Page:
The Golf Channel on NBC is defending its Ryder Cup coverage after a veteran crew member questioned the golf experience of the network's team deployed at the event in Scotland this week.
“Our team is in full force here at Gleneagles in Scotland with more than 200 of the most talented production staff in all of golf,” Golf Channel on NBC said in a statement to Golf.com. “The vast majority of our freelance technical crew who traveled to the Ryder Cup were members of our 2013 Emmy-nominated engineering team for golf remote productions.”
According to the source, who requested anonymity, NBC had to scramble to arrange a team for this weekend's event at Gleneagles after many of its most experienced golf hands refused to travel to Scotland in a dispute over hourly pay.
However, the Golf Channel on NBC maintains that all of the network's 200-plus crew members in Scotland have golf experience. One NBC staffer on the ground at Gleneagles told Golf.com that most of the regular crew is on-site and that "only three or four" regulars are absent.
“We look forward to continuing to produce our unprecedented 85 hours of live coverage of this week’s Ryder Cup, one of the most dramatic events in all of sports,” the network’s statement said. “And already, Golf Channel is off to its most-watched Ryder Cup week ever with record audiences for Live From the Ryder Cup."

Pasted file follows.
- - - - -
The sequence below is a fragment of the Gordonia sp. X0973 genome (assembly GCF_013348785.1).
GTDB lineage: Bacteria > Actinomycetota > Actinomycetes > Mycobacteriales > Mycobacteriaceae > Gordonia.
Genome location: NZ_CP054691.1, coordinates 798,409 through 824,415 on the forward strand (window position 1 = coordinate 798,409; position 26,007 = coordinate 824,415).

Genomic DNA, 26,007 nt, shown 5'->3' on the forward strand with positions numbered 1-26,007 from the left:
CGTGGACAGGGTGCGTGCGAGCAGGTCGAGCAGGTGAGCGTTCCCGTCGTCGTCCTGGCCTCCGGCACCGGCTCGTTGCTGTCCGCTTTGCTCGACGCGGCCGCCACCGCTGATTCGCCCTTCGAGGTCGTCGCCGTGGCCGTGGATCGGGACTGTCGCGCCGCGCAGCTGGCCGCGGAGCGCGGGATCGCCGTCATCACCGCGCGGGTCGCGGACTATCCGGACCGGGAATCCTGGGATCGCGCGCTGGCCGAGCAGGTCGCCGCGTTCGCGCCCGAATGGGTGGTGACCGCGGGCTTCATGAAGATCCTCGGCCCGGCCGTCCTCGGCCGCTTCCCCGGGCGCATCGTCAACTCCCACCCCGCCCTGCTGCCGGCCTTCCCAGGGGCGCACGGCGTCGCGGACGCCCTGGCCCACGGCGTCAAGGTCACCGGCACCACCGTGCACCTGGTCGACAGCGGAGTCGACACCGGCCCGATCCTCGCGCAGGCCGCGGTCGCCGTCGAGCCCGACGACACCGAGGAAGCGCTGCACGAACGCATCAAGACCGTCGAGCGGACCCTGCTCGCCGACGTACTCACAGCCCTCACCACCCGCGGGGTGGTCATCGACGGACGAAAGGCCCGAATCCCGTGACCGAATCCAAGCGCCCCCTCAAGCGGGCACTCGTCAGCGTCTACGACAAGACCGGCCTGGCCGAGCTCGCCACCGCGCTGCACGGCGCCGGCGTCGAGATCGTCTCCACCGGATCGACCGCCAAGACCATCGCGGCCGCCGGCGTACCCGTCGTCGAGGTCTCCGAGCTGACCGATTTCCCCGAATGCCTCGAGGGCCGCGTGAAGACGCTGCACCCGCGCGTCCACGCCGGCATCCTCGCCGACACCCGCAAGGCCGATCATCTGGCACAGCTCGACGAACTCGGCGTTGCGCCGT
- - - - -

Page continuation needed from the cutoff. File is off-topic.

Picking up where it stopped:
Details of the pay dispute were shared with Golf.com by a source who has decades of experience covering golf for major networks, but who decided not to join NBC’s Ryder Cup team because of the terms on offer.
“There is an industry standard for a specialized sport — which both Fox and CBS pay — but NBC wanted to give us $10-$20 per hour less than that,” the crew member said. Another point of contention involved compensation for time spent traveling to and from Scotland, as well as time riding shuttles to and from the course.
Negotiations between NBC and the National Association of Broadcasting Employees (NABET), the union representing NBC's usual golf video crew, reached a stalemate this summer. Golf.com has obtained an email from NABET executives to NBC Labor Relations that suggests crew members feared retaliation for not taking the Ryder Cup job.
“We are currently investigating allegations in which NBC personnel stated they ‘are angry with the crew’ and that ’the offer of no repercussions is now off the table because the crew has made this a money issue’,” the email states.
The veteran says NBC compromised slightly on travel pay, prompting some crew members to accept the Ryder Cup job, and that to fill the remaining positions the network approached video engineers with no golf experience, offering them more than what was offered to the usual crew. One member of the CBS golf crew confirmed to Golf.com that he was offered a rate higher than was offered the NBC team.
The Golf Channel on NBC disputed that claim and said the “entire crew is receiving exactly what they receive for a U.S. event.”
NBC has televised the Ryder Cup since 1991, and this year announced an extension of its contract with the PGA of America through 2030.